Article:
My wife and I went to watch “The Waiting Room” tonight. It’s a movie about 24 hours in the lives of the patients and healthcare providers in a busy emergency department in Oakland, California. As someone who grew up on the Mexican-American border, from a poor family, I can attest that, yes, emergency departments in cities are filled to the brim with people seeking primary care. Things like common colds and strep throat are being seen in emergency departments best equipped to deal with multiple gunshot wounds and open skull fractures. In essence, true emergencies are only but a sliver of the care being given in emergency departments. True emergencies from an objective point of view.
From a subjective point of view, everything is an emergency. An emergency room physician in a panel discussion after the movie told us that he has to rule out absolutely everything when someone presents with “minor” things. Belly pain can be a ruptured appendix. Headaches can be aneurysms. Fevers can be sepsis. Or they can just be gas, tension, and a bad case of the flu.
“The Waiting Room” shows us the complicated navigation that patients have to perform to go from the actual waiting room and into a room in the emergency department. One patient, a little girl, is there with her parents. She has a fever and swollen glands. Her heart is racing. Her father explains that he lost his job, and he has a hard time keeping up with the needs/demands of the family. (Hip-hop classes can be a need or a demand, depending on how you see it.)
We also get to meet a young man who goes to one hospital and is told he has a mass in his testicle. Because he doesn’t have health insurance, that first hospital discharges him, telling him he needs surgery as soon as possible because it could be cancer. So he goes to the hospital where the movie takes place. He doesn’t make an appointment with a physician to be evaluated. No, he goes to the emergency department. He is a student, unemployed, so a lot of his questions are about how he’ll pay for the treatment.
Another patient we meet is a man who is picked up off the street in a sort of crisis from drugs and alcohol. He has been in the emergency department many, many times, but he always goes back out onto the streets and ends up back in because of his addiction. Heartbreakingly, his pastor tells a social worker that the man is not welcomed back at the home where he was staying.
And on and on the stories go.
The main gist of the movie is that the healthcare system is broken. It is broken to a degree that emergency departments are now performing primary care that is not primary care at all. It’s more of a patch-and-go kind of place where you go in, get stabilized and get sent home. There is no follow-up. If you do get follow-up, it is because you were able to find a doctor to follow-up with and had the money to do so.
As I sat there watching the movie, I couldn’t help to think that a lot of the problems presented by the patients could have been avoided with proper public health interventions and proper access to mental health services. For example, there was a man in the movie who laid carpets for a living. He also tells us that his daughter just moved back in with him, along with her child, and that he only has $80 to his name. One of the people in the audience mentioned that the kind of stress the man was facing would be enough for him to feel the back pain that he was feeling. I know I would have all sorts of aches and pains if all I had was $80 and two mouths to feed.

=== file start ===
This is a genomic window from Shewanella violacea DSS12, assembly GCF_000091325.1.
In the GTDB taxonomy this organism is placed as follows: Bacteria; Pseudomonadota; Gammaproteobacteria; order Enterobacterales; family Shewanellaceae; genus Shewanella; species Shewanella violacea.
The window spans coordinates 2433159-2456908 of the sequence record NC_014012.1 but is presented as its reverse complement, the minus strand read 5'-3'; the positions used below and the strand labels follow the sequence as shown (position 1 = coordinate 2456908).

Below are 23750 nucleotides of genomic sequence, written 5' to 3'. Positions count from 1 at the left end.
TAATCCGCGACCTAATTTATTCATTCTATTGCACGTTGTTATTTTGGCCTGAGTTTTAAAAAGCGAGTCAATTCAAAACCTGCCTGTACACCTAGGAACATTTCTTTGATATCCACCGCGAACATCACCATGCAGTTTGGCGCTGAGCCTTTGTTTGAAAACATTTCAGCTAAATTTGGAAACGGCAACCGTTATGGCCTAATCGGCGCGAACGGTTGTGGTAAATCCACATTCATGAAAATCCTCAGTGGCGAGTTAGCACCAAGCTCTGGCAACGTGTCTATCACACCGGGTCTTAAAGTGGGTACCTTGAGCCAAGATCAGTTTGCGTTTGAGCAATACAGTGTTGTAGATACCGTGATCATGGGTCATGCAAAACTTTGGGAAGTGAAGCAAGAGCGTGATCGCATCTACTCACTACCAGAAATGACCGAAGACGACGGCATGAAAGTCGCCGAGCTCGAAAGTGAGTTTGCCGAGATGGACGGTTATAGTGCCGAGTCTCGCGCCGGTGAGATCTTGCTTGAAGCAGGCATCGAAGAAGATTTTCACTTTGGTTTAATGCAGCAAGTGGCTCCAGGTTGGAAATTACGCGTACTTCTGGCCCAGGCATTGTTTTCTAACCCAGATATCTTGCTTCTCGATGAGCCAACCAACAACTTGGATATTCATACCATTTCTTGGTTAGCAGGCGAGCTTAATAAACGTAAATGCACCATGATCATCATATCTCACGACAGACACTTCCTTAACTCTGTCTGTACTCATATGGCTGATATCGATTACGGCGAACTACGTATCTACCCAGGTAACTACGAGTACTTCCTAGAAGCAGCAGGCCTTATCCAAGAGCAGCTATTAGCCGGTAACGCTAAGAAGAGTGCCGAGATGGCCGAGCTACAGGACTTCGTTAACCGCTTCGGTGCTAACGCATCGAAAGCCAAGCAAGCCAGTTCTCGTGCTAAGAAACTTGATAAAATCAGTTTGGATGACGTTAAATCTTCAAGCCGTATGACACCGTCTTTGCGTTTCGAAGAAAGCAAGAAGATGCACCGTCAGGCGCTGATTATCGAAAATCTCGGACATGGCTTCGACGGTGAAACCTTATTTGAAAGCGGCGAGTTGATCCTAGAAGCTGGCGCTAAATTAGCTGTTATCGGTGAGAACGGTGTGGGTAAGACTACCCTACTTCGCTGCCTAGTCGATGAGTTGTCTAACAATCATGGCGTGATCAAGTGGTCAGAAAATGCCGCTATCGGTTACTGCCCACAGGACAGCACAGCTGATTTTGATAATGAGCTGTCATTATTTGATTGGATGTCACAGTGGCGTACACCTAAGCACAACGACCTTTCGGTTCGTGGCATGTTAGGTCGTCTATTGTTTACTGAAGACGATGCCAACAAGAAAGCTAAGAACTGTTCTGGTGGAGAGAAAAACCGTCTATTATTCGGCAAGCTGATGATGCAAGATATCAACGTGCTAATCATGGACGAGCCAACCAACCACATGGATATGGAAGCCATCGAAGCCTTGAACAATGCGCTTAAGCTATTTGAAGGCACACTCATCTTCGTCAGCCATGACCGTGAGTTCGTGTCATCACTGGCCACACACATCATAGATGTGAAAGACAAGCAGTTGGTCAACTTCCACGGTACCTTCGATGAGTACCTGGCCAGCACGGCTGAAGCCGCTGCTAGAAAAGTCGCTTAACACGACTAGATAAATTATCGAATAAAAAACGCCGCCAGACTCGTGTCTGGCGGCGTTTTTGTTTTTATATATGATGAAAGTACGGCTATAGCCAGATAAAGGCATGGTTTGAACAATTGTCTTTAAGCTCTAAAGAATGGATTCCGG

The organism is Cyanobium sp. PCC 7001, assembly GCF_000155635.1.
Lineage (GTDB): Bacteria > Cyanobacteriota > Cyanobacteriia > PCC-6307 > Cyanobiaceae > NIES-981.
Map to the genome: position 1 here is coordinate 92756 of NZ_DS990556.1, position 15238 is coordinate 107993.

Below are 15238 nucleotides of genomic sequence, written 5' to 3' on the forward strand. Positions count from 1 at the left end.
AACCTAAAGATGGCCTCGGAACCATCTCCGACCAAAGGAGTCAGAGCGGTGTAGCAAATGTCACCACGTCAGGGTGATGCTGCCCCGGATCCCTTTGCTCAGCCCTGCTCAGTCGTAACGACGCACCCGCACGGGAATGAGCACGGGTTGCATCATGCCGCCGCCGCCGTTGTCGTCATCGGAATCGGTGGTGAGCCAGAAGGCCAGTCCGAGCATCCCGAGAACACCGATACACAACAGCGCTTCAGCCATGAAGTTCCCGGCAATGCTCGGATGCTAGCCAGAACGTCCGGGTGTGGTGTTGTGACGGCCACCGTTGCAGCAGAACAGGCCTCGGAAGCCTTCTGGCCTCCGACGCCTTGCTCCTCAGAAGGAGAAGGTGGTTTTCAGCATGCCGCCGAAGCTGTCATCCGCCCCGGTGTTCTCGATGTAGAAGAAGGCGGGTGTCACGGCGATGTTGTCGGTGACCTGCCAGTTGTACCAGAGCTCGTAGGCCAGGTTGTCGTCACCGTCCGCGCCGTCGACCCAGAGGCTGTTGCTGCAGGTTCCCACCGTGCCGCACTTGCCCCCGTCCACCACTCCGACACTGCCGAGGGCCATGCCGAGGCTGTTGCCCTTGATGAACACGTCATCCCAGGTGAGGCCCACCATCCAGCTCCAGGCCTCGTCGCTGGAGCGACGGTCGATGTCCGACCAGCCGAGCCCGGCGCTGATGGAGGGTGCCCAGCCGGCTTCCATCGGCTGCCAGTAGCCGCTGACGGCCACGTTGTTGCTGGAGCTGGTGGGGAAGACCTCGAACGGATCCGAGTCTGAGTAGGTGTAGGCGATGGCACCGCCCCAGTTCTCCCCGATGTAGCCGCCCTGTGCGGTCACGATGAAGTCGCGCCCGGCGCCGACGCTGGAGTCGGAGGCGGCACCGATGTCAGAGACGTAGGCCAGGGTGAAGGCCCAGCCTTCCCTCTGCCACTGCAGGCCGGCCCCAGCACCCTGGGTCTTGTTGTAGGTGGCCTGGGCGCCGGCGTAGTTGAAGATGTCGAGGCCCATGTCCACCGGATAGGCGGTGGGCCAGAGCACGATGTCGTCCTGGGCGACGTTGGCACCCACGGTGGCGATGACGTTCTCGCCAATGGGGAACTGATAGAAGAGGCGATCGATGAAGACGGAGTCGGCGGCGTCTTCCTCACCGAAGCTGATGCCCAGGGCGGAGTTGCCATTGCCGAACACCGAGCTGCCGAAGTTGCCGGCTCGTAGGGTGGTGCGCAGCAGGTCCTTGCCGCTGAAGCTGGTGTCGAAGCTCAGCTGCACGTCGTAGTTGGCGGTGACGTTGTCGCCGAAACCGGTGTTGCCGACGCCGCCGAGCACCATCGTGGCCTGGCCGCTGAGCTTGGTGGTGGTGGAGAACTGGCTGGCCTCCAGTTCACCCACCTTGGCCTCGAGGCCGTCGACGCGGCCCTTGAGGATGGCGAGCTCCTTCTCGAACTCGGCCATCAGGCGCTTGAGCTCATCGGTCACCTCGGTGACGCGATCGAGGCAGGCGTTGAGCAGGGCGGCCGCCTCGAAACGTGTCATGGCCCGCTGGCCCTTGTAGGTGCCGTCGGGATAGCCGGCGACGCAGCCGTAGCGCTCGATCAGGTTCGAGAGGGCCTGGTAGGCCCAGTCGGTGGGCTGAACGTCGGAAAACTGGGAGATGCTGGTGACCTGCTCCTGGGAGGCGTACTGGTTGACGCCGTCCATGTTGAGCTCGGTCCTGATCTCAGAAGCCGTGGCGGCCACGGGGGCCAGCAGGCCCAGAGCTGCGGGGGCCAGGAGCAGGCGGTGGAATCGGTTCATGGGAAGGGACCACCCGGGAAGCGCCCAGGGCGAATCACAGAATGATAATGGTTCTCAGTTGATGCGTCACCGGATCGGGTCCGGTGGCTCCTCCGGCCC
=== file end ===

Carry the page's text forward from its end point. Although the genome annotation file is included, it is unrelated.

There were also plenty of patients who were there as a result of complications of diabetes. There was a man with high blood pressure who had a hemorrhagic stroke (a stroke from a burst blood vessel). Too many of the patients shown talked about having diabetes. Too many of them were overweight or obese. And too many where shown having been shot or killed from a gunshot wound, including a 15 year old young man. And these were only the patients seen on day of a year-round, 24/7 operation.
It’s enough to make your nose bleed.
Yeah, it’s easier said than done to assume that public health and private practice, and mental health, can all come together and declare what is happening in this country a sort of national emergency. In terms of preventable deaths, we have about half a million from smoking and poor lifestyle choices. A couple of hundred thousand from respiratory diseases (lower and upper respiratory, influenza and pneumonia). Over 38,000 from suicide. About 16,000 from homicide.
And that’s just the deaths.
There are plenty of people with missing limbs from diabetes, poor respiratory function because of smoking or a lifetime of exposure to poor air quality. There are those who cannot work or be productive because mental health (e.g. depression) makes it hard for them to function in society.
I could go on and on.
Instead, I’m going to keep studying toward my comprehensive exams next week, reading up on all I need to know about public health practice, and wait for a national movement on par with the Manhattan Project. Except that this time we put all of our available resources to work against these preventable diseases and conditions. Not only do we inform people of what they can do, but we make it feasible for them to do it. We stop treating mental health conditions like curses from above and instead give people with those conditions all the help they need. And we make sure that public health and private practice work together.
René F. Najera, DrPH
I'm a Doctor of Public Health, having studied at the Johns Hopkins University Bloomberg School of Public Health.
All opinions are my own and in no way represent anyone else or any of the organizations for which I work.
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